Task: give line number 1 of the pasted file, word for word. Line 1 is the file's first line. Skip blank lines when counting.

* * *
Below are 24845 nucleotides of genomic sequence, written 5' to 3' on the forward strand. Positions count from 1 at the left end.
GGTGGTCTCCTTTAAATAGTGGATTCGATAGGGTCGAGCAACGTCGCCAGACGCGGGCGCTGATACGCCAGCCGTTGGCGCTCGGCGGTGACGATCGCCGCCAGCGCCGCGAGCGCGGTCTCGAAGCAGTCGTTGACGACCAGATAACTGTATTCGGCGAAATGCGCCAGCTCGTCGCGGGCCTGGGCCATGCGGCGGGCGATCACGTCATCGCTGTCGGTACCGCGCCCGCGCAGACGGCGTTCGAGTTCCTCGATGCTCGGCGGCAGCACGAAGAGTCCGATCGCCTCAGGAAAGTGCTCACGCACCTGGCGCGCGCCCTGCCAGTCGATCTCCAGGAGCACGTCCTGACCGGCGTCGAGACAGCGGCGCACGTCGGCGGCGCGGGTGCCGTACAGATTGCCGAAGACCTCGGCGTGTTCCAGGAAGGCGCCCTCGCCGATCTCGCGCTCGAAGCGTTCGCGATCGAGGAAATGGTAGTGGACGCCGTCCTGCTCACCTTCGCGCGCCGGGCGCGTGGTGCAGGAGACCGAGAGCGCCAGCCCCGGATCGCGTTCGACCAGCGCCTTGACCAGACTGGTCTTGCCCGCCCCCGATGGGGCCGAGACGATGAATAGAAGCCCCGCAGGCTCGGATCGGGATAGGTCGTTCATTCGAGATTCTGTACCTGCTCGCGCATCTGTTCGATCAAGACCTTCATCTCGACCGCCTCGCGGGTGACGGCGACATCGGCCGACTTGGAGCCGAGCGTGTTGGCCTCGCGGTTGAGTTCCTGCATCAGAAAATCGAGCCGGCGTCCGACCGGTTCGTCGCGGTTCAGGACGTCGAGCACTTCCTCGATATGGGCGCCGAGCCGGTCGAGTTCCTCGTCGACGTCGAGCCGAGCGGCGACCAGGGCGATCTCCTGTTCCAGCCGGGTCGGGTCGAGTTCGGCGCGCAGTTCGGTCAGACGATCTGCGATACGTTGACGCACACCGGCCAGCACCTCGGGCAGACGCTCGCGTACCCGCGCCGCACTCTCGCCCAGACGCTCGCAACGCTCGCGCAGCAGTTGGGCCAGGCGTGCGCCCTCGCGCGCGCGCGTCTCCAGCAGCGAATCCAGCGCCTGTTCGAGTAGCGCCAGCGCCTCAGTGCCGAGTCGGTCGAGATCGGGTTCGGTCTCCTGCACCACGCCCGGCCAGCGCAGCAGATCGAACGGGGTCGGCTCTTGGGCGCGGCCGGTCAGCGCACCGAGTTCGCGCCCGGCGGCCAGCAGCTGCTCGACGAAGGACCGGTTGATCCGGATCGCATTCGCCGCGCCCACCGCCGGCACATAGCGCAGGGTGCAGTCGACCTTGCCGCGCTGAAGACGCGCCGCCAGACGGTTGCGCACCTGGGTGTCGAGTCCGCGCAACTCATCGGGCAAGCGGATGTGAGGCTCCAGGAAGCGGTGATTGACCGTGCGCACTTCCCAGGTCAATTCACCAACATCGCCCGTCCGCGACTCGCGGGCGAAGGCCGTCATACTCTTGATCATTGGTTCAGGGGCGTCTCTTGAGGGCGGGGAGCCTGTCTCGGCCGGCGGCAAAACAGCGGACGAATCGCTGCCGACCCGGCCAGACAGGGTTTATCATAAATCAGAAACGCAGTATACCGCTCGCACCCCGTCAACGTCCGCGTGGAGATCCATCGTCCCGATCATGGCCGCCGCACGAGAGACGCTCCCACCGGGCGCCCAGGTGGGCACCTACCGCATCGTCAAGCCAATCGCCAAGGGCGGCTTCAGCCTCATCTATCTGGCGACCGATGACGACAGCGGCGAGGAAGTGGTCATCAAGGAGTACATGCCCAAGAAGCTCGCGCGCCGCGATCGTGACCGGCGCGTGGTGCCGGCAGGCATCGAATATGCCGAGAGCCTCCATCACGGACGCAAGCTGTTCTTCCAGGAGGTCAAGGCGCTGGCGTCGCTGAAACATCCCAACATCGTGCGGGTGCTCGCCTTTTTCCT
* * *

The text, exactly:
Below are 24845 nucleotides of genomic sequence, written 5' to 3' on the forward strand. Positions count from 1 at the left end.